Stays weren't something I wanted to make, particularly. The local landfill now hides an aborted pair of 1790s stays, and I was never wholly happy with a pair of hand-sewn 1790s transition stays I spent a whole season hunched over and that bear specks of blood yet where a needle went AWOL mid back stitch and bit me more than a couple of times.

Yet plumbing Etsy, Ebay, and everywhere else of an evening -- okay, lots of evenings :) -- looking for a pair to purchase with the proper styling, turned up nothing in my range. There aren't that many pre-1760 18th century stays out there to begin with.

It was either make them or remain restless and fidgety with what I have.

Frankly, in the time I spent browsing, I could have made a couple of mockups. Pfff.

To write as Kitty Calash sometimes does in homage to early heroines: Reader, I was afraid.

Obsessing over an artificial silhouette

Then, over the winter, I read Patterns of Fashion 5, and became a little obsessive about the pre-1770s stays in the book and how they could be designed:
  • the tendency for a long front point, or "peak", to stretch the front of the torso to a truly long-waisted silhouette
  • the long, steep rise from the peak at bottom front to the top of the hip at the side of the stays
  • the frequent use of horizontal boning to create a gentle bowed shape at the top of the bosom and down the front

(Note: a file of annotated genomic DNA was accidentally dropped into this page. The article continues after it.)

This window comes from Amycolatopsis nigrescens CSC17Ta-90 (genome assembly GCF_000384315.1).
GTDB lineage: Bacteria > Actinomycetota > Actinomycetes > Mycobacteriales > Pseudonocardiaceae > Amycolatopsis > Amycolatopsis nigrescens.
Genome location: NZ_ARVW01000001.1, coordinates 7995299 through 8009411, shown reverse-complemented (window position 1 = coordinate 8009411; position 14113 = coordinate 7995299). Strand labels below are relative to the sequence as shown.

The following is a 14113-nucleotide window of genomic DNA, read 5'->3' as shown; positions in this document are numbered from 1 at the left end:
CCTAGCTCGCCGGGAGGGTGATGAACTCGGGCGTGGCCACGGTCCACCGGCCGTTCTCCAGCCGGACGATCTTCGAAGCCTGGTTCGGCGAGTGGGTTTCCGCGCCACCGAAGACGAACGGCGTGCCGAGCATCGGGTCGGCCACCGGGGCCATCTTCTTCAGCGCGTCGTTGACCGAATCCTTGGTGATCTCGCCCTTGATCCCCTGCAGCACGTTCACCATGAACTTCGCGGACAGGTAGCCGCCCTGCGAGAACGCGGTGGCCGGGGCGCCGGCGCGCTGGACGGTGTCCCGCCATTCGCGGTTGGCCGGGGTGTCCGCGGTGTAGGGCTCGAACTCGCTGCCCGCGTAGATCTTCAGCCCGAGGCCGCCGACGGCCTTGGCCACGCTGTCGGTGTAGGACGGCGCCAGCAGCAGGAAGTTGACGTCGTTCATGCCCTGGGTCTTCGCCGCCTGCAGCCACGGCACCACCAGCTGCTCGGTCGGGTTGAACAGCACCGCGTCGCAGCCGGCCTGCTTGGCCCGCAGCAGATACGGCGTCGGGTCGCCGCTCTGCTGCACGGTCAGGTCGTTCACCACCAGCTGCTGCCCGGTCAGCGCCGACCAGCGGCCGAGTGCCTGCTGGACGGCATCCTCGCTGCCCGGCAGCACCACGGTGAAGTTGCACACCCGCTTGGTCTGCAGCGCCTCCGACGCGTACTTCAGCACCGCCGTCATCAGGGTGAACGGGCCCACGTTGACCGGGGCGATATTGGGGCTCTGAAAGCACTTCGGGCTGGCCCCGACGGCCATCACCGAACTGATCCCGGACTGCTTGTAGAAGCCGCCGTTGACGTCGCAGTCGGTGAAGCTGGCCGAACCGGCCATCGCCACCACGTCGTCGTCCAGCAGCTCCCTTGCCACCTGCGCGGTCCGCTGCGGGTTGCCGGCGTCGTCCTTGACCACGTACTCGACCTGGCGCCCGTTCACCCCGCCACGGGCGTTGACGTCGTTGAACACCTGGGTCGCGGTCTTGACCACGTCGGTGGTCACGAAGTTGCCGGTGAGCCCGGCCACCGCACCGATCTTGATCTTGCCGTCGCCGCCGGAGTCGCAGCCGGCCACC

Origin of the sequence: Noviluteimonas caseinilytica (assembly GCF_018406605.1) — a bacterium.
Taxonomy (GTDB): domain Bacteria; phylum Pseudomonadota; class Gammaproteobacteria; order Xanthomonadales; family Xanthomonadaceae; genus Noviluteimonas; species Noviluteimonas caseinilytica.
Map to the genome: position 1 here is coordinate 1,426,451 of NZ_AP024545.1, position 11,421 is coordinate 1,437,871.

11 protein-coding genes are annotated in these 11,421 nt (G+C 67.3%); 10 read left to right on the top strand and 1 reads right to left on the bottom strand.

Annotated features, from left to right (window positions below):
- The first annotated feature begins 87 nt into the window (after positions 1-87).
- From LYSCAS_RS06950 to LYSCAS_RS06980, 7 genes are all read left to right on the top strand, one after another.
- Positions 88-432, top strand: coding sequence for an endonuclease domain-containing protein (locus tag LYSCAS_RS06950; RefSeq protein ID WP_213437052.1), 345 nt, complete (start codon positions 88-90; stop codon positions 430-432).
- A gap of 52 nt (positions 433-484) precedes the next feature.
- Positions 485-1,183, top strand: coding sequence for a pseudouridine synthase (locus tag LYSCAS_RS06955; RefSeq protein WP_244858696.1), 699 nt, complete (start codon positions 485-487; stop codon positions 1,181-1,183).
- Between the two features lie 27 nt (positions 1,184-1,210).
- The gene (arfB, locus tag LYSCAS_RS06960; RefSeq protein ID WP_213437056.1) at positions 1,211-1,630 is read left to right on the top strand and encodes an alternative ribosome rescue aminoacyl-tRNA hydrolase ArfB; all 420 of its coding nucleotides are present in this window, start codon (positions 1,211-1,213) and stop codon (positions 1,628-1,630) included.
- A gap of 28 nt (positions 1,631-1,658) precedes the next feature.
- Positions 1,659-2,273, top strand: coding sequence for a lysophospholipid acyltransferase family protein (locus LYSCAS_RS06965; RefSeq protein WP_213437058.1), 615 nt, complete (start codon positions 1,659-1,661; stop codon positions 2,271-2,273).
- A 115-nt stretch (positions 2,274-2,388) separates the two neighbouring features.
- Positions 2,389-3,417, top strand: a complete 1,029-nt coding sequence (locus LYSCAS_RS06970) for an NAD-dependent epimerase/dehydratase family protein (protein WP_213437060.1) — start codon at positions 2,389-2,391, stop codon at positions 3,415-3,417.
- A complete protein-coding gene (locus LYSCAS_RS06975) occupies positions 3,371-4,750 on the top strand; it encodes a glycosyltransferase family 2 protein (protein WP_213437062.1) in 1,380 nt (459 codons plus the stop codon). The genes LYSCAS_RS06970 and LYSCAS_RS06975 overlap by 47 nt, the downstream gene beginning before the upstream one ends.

• frequent packing of paper, cardboard, and buckram into the front to build out the bowing, especially towards that bottom peak.
It's an unforgiving, stiff, and entirely artificial look. As if a lady were a ship's figurehead and her stays an oaken prow on the charms of which her admirers were dashed aside like an ocean wave.

The plunge had to be taken: I am making such a pair of stays, whether they succeed or fail.

The silhouette in the painted portrait record, 1740s to early 1770s

The way we tend to do these days, what with so many museum collections online, I disappeared down a deep rabbit hole repeatedly, looking at portraits of roughly the middle third of the century and saving them, with notes, to a swiftly growing Google Docs file. I won't bore you with it, as rereading it, I bored myself with the same revelations, still apparently revelatory four or five screens and iterations later. Well, yes I will. If boredom strikes, please roll your eyes and skip the mass of this post.

A note: I'm perfectly aware that artistic conventions and the wishes of sitters to appear as close to sartorial ideals as possible affected the way painters portrayed their sitters in this era. Even so, I believe that painters would frequently portray fashion details in this era because they were parts of the accepted social world and because the little details were important to sitters' senses of themselves, whether for status and respectability, pride -- whether tamped down or allowed to flourish -- or other reasons that we don't know.

As you will see, the outlines of the stay shapes that POF5 displays, have a great deal to do with the silhouette of the outfits the women are wearing.

Image No. 1: Woman in Blue, by Jeremiah Davison



1740s. The highly elongated line of the stays and thus the bodice is clear.

The stays fronts are bowed out a little all the way down.

It seems that the entire skirt dips in front so that it's tilted a bit, to ray out round the front peak, and make the wearer look even longer-waisted. Whether that's the artist's conceit or whether the skirts could be shorter in front and then rise along the waistline, I don't know.